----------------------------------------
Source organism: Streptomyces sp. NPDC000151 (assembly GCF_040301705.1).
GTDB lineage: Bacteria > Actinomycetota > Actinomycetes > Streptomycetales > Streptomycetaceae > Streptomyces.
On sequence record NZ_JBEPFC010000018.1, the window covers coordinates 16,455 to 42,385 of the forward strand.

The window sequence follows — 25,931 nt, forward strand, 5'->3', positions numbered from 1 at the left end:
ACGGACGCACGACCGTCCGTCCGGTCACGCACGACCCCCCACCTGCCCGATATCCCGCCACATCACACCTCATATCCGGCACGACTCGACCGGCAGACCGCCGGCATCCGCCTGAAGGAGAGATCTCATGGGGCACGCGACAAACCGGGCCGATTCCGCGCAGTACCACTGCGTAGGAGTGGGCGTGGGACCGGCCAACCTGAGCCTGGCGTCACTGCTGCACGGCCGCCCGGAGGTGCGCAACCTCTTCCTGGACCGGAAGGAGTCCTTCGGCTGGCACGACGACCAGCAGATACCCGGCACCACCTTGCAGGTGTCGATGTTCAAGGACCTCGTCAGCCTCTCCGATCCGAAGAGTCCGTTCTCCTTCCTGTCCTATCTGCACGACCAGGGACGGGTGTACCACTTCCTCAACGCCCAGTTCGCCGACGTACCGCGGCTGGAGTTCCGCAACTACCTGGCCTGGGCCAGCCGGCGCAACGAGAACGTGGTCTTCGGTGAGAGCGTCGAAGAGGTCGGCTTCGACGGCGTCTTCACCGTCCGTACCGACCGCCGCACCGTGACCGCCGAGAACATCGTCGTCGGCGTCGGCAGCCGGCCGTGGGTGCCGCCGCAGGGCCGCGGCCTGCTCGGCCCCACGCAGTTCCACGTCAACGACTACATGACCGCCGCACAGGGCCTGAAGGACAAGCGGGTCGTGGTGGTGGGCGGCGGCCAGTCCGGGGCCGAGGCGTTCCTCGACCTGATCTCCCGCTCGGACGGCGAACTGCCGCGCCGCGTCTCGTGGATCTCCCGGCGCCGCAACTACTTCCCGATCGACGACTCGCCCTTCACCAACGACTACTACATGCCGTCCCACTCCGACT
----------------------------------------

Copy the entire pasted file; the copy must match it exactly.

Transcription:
Source organism: Streptomyces sp. NPDC000151 (assembly GCF_040301705.1).
GTDB lineage: Bacteria > Actinomycetota > Actinomycetes > Streptomycetales > Streptomycetaceae > Streptomyces.
On sequence record NZ_JBEPFC010000018.1, the window covers coordinates 16,455 to 42,385 of the forward strand.

The window sequence follows — 25,931 nt, forward strand, 5'->3', positions numbered from 1 at the left end:
ACGGACGCACGACCGTCCGTCCGGTCACGCACGACCCCCCACCTGCCCGATATCCCGCCACATCACACCTCATATCCGGCACGACTCGACCGGCAGACCGCCGGCATCCGCCTGAAGGAGAGATCTCATGGGGCACGCGACAAACCGGGCCGATTCCGCGCAGTACCACTGCGTAGGAGTGGGCGTGGGACCGGCCAACCTGAGCCTGGCGTCACTGCTGCACGGCCGCCCGGAGGTGCGCAACCTCTTCCTGGACCGGAAGGAGTCCTTCGGCTGGCACGACGACCAGCAGATACCCGGCACCACCTTGCAGGTGTCGATGTTCAAGGACCTCGTCAGCCTCTCCGATCCGAAGAGTCCGTTCTCCTTCCTGTCCTATCTGCACGACCAGGGACGGGTGTACCACTTCCTCAACGCCCAGTTCGCCGACGTACCGCGGCTGGAGTTCCGCAACTACCTGGCCTGGGCCAGCCGGCGCAACGAGAACGTGGTCTTCGGTGAGAGCGTCGAAGAGGTCGGCTTCGACGGCGTCTTCACCGTCCGTACCGACCGCCGCACCGTGACCGCCGAGAACATCGTCGTCGGCGTCGGCAGCCGGCCGTGGGTGCCGCCGCAGGGCCGCGGCCTGCTCGGCCCCACGCAGTTCCACGTCAACGACTACATGACCGCCGCACAGGGCCTGAAGGACAAGCGGGTCGTGGTGGTGGGCGGCGGCCAGTCCGGGGCCGAGGCGTTCCTCGACCTGATCTCCCGCTCGGACGGCGAACTGCCGCGCCGCGTCTCGTGGATCTCCCGGCGCCGCAACTACTTCCCGATCGACGACTCGCCCTTCACCAACGACTACTACATGCCGTCCCACTCCGACT